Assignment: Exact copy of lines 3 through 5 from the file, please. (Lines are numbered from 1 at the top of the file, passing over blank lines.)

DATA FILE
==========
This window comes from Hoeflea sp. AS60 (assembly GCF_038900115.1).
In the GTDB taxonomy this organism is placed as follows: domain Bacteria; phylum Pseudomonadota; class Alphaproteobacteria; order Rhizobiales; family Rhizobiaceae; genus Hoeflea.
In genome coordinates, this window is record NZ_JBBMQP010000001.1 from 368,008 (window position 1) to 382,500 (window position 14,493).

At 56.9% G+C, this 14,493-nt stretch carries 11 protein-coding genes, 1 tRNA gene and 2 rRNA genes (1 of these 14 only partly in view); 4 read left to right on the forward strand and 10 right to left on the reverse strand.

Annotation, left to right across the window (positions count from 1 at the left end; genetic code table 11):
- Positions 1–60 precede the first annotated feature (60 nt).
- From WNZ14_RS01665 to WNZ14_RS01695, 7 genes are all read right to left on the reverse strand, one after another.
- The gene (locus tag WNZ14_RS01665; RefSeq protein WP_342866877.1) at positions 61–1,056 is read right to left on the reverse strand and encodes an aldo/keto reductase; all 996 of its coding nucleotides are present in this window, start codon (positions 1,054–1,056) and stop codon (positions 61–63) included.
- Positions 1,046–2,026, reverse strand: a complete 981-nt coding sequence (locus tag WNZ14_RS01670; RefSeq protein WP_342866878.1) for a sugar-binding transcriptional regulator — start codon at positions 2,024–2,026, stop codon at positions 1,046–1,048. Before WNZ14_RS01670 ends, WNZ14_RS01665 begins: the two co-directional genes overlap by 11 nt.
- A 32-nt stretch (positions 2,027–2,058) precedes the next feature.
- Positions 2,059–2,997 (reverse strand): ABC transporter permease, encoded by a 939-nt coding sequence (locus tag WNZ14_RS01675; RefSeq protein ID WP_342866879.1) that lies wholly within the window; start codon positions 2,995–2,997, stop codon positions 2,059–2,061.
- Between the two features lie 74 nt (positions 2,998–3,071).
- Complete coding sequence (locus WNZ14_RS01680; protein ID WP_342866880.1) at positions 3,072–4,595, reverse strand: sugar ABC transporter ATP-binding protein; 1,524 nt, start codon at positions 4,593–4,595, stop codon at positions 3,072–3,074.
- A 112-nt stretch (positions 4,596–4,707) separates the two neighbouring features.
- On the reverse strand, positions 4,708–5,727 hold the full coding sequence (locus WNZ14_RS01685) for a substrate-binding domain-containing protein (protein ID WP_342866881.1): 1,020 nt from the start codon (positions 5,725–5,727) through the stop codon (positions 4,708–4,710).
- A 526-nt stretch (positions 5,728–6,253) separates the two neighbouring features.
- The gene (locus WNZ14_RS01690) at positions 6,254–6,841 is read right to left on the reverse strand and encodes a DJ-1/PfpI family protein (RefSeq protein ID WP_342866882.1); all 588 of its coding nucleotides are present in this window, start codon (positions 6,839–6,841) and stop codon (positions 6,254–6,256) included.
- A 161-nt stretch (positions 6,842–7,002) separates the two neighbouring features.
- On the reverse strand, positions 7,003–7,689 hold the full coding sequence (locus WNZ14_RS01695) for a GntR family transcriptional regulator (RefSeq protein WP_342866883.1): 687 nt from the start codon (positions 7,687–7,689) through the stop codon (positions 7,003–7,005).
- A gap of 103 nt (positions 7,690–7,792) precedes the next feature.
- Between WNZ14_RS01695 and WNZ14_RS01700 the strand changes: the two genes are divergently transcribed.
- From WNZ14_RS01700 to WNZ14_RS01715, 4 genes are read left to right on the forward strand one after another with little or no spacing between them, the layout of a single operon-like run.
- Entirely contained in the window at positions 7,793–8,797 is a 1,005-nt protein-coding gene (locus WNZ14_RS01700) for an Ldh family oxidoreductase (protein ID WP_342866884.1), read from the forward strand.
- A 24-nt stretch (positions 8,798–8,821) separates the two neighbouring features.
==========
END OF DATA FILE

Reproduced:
In genome coordinates, this window is record NZ_JBBMQP010000001.1 from 368,008 (window position 1) to 382,500 (window position 14,493).

At 56.9% G+C, this 14,493-nt stretch carries 11 protein-coding genes, 1 tRNA gene and 2 rRNA genes (1 of these 14 only partly in view); 4 read left to right on the forward strand and 10 right to left on the reverse strand.

Annotation, left to right across the window (positions count from 1 at the left end; genetic code table 11):